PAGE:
What may be comical, perhaps endearing and speaks to the elusive nature of the cougar (AKA mountain lion) is one of my earliest visuals of North America's largest cat. Outside of a visit to a zoo, I recall first seeing a mountain lion in the critically acclaimed movie Continental Divide starring John Belushi. I was only eight when the Spielberg-produced comedy was released, but it served as an early and remarkable introduction for me in regard to the largest non-pantherine cat in the world and one of North America's most iconic large predators.
Although I don't remember the plot particularly well, I vividly remember the specific scene where human meets cougar. Unfortunately, the cinematic treatment of the run-in with the big cat not only left a lasting and erroneous impression on me, and likely my contemporaries, but it probably created many misperceptions of the big cat for a wide audience. With that said, I remember that it was a very entertaining feature film.
In the superbly directed or at least well-edited scene, a cougar wanders unceremoniously and unannounced into a cabin to the dismay of Belushi's character and proceeds to shred him after the two exchange a few pleasantries. As a naïve and intensely urbanized cub scout with an already skewed perception of large predators and their habitat preferences, I was convinced from watching the film that cougars were common, bold and cavalier around people and commonly seen. I also gathered from the movie that these wild cats were strongly associated with rugged terrain. They do like rugged landscapes because they can seek refuge in such habitat, but before they were intensely hunted they were commonly found in a diversity of wild places, which supported ungulate prey species. Today, cougars have a restricted range in North America, having been extirpated from the Midwestern and Eastern states. But they have the most extensive north-south distribution of any land mammal in the Western Hemisphere and may be recolonizing former range states in the US.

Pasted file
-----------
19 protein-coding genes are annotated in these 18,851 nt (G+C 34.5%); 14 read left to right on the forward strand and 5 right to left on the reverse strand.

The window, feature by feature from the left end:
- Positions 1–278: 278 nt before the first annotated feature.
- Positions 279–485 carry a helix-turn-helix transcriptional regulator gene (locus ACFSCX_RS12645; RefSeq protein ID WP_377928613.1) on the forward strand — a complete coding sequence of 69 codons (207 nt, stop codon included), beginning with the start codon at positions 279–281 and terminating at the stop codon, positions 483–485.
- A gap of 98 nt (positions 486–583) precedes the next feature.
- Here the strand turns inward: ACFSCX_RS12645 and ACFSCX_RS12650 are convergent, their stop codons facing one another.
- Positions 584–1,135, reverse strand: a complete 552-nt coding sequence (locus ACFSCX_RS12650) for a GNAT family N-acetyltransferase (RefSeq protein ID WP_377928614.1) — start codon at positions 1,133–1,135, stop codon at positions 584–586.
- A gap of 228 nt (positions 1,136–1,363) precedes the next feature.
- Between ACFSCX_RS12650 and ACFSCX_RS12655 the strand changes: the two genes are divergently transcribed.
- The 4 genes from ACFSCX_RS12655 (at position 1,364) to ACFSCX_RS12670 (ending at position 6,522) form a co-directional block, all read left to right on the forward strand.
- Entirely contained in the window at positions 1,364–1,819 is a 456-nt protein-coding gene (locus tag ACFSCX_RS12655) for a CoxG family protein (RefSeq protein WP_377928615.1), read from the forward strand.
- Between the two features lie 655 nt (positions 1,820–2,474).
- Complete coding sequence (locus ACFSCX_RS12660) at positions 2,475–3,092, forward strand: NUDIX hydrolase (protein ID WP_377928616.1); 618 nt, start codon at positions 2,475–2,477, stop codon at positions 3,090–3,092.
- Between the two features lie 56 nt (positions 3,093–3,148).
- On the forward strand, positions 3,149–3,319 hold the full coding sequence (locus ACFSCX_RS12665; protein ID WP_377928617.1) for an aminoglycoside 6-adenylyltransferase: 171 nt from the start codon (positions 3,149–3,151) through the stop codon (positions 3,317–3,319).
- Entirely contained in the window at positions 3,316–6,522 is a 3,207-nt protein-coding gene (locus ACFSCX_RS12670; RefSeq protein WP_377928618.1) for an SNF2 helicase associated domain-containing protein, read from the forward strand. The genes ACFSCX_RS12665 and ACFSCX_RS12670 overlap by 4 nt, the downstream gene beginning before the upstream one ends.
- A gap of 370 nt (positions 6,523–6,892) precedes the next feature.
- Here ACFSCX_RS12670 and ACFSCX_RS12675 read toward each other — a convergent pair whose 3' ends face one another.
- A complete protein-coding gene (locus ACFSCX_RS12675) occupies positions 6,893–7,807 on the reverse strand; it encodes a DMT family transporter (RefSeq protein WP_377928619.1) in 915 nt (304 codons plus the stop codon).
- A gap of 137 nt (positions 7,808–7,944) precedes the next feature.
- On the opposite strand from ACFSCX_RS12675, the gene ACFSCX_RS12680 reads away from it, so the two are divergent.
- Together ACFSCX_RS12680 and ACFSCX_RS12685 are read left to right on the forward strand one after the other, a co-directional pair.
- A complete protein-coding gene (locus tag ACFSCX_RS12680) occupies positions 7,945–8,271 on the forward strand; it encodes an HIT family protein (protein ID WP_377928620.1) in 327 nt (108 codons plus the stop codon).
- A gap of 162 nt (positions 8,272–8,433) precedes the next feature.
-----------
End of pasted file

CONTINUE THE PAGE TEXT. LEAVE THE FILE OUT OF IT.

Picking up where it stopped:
Cougars occur in range of habitats, provided there is ample vegetative cover or rocky outcrops that provide refuge. Within temperate zones of North America and tropical and subtropical rainforests of Central and South America, the cougar inhabits a diversity of landscapes. They are not simply residents of the Northern Continental Divide and Greater Yellowstone ecosystems.
These big cats are most closely related to the cheetah and the jaguarundi, a small wild cat species with a historic range in the Southwestern United States. Although male cougars can attain weights of 140 lbs they are considered by biologists to be small cats in a big cat body. They don't roar, but they can purr and they are quite agile and capable of jumping to considerable heights.
Although cougars can live in proximity to humans, they are exceedingly fearful of people and often retreat before a person can catch a glimpse of their presence. They typically avoid open habitats and human modified environments. A common myth is that cougars jump out of trees or off cliff ledges to attack prey. They do ambush unsuspecting animals from behind cover, but they only jump to lower elevations to build up momentum when in pursuit of prey.
Cougar-related human fatalities are far fewer than dog-related human fatalities, but perception is everything and people still perceive cougars to be dangerous to humans, pets and livestock. In North America they prey predominantly on large ungulates. Cervids (i.e. moose, elk and deer) are a mainstay and bison really represent the only exception in terms of potential prey that they won't consider. As generalists, mountain lions forage on a very wide range of species including many large and small mammals and birds. In fact, six smaller cat species, including Canada lynx and bobcat have been reported as prey items across the mountain lion's entire geographic range.
Although a regulated game animal in Washington State, trophy hunting has placed significant pressure on cougars and the population trend is likely in decline, at least in the Eastern part of the state. According to the Washington Department of Fish and Wildlife estimates, there may be as many as 2500 cougars in Washington State, although it is not possible to know real population numbers for sure.
According to Lorna Smith, the Executive Director of Western Wildlife Outreach, "Conflict with people, pets and livestock primarily occurs where hunting pressure has been intense, and large dominant males have been killed, causing disruption in localized cougar populations. Young males vie for that dominant position, and chaos can ensue for a while. In the words of Dr. Rob Weilgus whose research team has conducted many years of research on Washington's cougar populations and their behavior, 'When one old guy dies, three young guys come to the funeral'. All of a sudden young cougars are vying for dominance in the vacated territory, competing for resources for food and mating. The losers may venture onto ranches or farms in search of any kind of prey. So, we now know that the role of older dominant toms is very important in reducing conflicts with humans and their domestic animals."
WWO has produced a video on staying safe in Cougar Country, which can be viewed here.